This preliminary research at the CLS led to today’s [June 22, 2018] paper and the images Kozachuk collected at the Cornell High Energy Synchrotron Source where she was able to analyze the daguerreotypes in their entirety.

Kozachuk used rapid-scanning micro-X-ray fluorescence imaging to analyze the plates, which are about 7.5 cm wide, and identified where mercury was distributed on the plates. With an X-ray beam as small as 10 by 10 microns (a human scalp hair averages 75 microns across) and at an energy most sensitive to mercury absorption, the scan of each daguerreotype took about eight hours.

“Mercury is the major element that contributes to the imagery captured in these photographs. Even though the surface is tarnished, those image particles remain intact. By looking at the mercury, we can retrieve the image in great detail,” said Tsun-Kong (T.K.) Sham, Canada Research Chair in Materials and Synchrotron Radiation at Western University. He also is a co-author of the research and one of Kozachuk’s supervisors.

This is one of the many examples of successful research collaboration between Western University and CLS scientists.

Kozachuk’s research, which is ongoing, will contribute to improving how daguerreotype images are recovered when cleaning is possible and will provide a way to see what’s below the tarnish when cleaning is not possible. She will be back at the CLS this fall to continue her work.

The prospect of improved conservation methods intrigues John P. McElhone, recently retired as the chief of the Conservation and Technical Research branch at the Canadian Photography Institute of the National Gallery of Canada. He provided the daguerreotypes from the institute’s research collection.

“There are a lot of interesting questions that at this stage of our knowledge can only be answered by a sophisticated scientific approach,” said McElhone, another of the co-authors of today’s paper.

“A conservator’s first step is to have a full and complete understanding of what the material isand how it is assembled on a microscopic and even nanoscale level. We want to find out how the chemicals are arranged on the surface and that understanding gives us access to theories about how degradation happens and how that degradation can possibly or possibly not be reversed.”

As the first commercialized photographic process, the daguerreotype is thought to be the first “true” visual representation of history. Unlike painters who could use “poetic licence” in their work, the daguerreotype reflected precisely what was photographed.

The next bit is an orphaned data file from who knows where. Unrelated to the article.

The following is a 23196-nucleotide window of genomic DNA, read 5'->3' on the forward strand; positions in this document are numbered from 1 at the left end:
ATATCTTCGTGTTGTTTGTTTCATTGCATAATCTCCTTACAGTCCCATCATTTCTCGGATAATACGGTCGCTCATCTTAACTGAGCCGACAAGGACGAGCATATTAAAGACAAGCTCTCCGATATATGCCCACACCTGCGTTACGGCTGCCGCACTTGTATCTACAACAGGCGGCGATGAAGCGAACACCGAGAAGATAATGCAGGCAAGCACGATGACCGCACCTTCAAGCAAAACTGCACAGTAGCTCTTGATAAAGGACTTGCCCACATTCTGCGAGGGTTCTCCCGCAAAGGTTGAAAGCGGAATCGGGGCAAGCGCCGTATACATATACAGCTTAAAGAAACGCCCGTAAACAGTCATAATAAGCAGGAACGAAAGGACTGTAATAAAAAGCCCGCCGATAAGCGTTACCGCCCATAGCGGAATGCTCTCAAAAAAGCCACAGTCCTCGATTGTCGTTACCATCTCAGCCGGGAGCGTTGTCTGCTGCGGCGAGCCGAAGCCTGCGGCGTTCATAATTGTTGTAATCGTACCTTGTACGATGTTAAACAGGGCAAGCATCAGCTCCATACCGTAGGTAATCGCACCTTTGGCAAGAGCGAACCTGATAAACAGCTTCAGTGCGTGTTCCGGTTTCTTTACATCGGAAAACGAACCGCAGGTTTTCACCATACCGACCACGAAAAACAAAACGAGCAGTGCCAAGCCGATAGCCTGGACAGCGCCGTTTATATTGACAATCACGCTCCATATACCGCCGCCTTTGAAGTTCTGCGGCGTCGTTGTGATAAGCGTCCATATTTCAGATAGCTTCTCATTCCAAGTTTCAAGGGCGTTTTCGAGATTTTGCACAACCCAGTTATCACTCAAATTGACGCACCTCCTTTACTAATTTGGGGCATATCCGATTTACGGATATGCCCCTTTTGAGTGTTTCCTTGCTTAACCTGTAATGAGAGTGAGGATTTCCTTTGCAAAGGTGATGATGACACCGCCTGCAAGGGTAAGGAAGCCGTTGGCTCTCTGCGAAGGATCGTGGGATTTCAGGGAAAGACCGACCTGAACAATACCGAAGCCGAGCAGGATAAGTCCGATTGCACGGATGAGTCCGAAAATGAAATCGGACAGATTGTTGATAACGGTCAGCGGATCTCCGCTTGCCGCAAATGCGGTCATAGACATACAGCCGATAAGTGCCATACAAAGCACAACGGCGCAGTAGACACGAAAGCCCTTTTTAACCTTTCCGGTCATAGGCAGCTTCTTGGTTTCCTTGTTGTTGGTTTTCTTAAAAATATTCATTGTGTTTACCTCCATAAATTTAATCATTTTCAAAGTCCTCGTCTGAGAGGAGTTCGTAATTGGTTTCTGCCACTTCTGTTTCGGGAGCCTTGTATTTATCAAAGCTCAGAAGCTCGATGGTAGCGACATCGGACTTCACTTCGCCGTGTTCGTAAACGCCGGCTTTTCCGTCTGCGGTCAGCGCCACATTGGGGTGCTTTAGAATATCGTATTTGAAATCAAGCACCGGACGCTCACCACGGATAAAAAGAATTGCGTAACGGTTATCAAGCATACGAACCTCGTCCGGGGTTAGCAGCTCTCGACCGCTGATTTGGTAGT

Thousands and perhaps millions of daguerreotypes were created over 20 years in the 19th century before the process was replaced. The Canadian Photography Institute collection numbers more than 2,700, not including the daguerreotypes in the institute’s research collection.

By improving the process of restoring these centuries-old images, the scientists are contributing to the historical record. What was thought to be lost that showed the life and times of people from the 19th century can now be found. [emphases mine]

That last sentence seems to be borrowing from a line in the song, Amazing Grace, “I once was lost, but now am found,” from the song’s Wikipedia entry.

Here’s a link to and a citation for the paper,

Recovery of Degraded-Beyond-Recognition 19th Century Daguerreotypes with Rapid High Dynamic Range Elemental X-ray Fluorescence Imaging of Mercury L Emission by Madalena S. Kozachuk, Tsun-Kong Sham, Ronald R. Martin, Andrew J. Nelson, Ian Coulthard, & John P. McElhone. Scientific Reports volume 8, Article number: 9565 (2018) DOI:10.1038/s41598-018-27714 Published online June 22, 2018

This paper is open access. By the way, the research into the ‘destruction’ of the daguerreotypes in the 2005 exhibition? It’s cited in this paper.

Colo(u)r-changing nanolaser inspired by chameleons

Caption: Novel nanolaser leverages the same color-changing mechanism that a chameleon uses to camouflage its skin. Credit: Egor Kamelev Courtesy: Northwestern University

I wish there was some detail included about how those colo(u)rs were achieved in that photograph. Strangely, Northwestern University (Chicago, Illinois, US) is more interested in describing the technology that chameleons have inspired. A June 20, 2018 news item on ScienceDaily announces the research,

As a chameleon shifts its color from turquoise to pink to orange to green, nature’s design principles are at play. Complex nano-mechanics are quietly and effortlessly working to camouflage the lizard’s skin to match its environment.